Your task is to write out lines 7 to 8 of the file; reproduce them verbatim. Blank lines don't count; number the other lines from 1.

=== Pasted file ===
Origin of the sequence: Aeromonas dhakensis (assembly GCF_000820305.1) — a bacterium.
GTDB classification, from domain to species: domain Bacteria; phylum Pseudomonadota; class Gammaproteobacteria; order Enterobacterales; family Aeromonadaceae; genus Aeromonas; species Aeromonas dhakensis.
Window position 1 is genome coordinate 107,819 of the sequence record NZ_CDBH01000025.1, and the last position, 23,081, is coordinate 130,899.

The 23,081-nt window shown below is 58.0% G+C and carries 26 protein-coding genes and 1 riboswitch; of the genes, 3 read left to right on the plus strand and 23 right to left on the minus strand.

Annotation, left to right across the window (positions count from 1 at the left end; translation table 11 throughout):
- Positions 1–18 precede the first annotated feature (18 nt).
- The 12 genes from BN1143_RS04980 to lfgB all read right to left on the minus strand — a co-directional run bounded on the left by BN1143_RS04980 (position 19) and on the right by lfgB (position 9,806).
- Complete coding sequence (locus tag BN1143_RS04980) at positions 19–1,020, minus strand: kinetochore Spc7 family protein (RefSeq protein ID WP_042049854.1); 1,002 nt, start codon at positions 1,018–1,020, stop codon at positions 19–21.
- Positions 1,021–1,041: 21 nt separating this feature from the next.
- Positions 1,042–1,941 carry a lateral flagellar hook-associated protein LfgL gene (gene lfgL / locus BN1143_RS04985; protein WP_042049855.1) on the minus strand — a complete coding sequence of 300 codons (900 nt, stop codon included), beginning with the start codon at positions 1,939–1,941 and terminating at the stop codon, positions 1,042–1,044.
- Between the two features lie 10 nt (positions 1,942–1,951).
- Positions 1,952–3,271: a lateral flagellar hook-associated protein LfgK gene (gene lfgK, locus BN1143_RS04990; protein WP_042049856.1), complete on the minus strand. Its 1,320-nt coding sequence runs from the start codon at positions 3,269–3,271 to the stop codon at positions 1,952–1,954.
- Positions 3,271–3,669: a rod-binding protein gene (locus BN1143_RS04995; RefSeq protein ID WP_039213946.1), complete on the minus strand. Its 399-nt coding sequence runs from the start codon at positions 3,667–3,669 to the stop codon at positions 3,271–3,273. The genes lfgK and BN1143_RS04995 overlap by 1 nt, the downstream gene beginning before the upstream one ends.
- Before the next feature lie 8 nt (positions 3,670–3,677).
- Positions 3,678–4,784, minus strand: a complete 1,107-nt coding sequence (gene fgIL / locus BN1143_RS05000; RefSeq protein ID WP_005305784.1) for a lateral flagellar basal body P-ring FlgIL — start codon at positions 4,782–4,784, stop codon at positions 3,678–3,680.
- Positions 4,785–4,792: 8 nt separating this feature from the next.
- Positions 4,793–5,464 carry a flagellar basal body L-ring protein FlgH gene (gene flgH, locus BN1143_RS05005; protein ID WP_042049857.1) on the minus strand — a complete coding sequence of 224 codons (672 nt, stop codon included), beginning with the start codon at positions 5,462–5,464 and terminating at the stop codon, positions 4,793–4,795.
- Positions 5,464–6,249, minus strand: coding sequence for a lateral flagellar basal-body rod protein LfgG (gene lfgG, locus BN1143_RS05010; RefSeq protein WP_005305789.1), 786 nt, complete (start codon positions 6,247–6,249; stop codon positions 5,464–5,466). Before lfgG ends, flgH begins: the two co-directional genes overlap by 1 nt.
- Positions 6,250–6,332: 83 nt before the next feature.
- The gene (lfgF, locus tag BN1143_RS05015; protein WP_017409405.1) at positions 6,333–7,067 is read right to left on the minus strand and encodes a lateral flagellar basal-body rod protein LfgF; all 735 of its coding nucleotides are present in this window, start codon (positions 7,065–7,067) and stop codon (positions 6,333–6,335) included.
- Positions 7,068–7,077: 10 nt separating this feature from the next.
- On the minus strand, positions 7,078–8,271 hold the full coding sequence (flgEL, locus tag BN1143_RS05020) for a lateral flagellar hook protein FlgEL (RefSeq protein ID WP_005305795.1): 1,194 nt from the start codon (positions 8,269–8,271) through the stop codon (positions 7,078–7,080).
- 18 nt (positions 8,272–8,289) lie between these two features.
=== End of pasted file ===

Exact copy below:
- The 12 genes from BN1143_RS04980 to lfgB all read right to left on the minus strand — a co-directional run bounded on the left by BN1143_RS04980 (position 19) and on the right by lfgB (position 9,806).
- Complete coding sequence (locus tag BN1143_RS04980) at positions 19–1,020, minus strand: kinetochore Spc7 family protein (RefSeq protein ID WP_042049854.1); 1,002 nt, start codon at positions 1,018–1,020, stop codon at positions 19–21.